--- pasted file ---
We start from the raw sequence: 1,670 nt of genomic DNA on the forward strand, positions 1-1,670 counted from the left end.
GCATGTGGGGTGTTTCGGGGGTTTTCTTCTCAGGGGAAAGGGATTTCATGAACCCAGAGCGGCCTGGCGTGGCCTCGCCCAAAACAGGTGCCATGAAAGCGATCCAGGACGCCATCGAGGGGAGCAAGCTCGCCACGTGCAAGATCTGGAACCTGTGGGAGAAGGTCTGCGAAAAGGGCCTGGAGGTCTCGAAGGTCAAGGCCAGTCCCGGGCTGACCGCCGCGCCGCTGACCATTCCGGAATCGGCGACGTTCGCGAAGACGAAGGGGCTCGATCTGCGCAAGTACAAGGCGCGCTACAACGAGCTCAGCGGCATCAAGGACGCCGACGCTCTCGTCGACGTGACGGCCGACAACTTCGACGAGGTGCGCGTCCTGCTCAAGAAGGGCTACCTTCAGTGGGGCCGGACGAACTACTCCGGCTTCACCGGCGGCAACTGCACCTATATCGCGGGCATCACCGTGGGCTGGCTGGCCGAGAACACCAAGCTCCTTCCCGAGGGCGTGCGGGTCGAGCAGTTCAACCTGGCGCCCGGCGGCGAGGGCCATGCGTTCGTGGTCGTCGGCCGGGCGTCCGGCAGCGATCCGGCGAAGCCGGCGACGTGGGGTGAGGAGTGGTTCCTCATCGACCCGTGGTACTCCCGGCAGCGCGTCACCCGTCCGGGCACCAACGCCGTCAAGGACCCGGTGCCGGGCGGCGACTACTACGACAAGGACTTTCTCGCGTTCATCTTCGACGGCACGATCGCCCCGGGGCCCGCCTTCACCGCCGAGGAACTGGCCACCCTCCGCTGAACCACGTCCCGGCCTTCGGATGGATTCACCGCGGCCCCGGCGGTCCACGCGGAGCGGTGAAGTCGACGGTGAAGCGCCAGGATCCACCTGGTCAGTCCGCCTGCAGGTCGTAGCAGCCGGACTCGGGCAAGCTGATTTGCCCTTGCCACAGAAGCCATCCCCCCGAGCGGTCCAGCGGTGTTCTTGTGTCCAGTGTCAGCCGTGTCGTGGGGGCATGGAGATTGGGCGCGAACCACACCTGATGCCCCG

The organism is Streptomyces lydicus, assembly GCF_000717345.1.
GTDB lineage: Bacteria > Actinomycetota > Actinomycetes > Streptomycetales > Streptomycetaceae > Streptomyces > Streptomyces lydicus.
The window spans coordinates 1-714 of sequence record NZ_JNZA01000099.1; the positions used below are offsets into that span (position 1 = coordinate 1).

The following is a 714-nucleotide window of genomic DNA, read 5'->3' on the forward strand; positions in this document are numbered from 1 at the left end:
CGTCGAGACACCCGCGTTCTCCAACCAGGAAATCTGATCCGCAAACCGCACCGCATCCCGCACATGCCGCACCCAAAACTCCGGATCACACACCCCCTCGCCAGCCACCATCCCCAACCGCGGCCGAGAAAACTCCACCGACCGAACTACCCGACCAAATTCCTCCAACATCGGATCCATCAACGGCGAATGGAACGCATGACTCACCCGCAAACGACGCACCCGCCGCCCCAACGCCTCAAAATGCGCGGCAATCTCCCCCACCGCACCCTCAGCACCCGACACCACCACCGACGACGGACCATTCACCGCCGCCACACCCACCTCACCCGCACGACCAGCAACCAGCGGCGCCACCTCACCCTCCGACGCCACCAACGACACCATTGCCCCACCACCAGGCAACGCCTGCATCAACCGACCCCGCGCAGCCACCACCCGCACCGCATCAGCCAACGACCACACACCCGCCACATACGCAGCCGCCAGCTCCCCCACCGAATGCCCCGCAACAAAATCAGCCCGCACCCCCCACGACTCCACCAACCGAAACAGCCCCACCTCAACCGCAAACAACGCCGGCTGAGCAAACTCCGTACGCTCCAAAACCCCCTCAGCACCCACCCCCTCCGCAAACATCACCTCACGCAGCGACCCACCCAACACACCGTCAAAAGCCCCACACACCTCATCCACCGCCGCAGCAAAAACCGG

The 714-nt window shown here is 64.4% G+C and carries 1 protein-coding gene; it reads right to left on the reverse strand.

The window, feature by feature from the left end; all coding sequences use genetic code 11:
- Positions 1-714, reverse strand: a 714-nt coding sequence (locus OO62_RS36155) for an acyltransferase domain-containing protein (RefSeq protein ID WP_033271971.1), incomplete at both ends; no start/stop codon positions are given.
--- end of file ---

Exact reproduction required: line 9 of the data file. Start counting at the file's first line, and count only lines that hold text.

The window, feature by feature from the left end; all coding sequences use genetic code 11: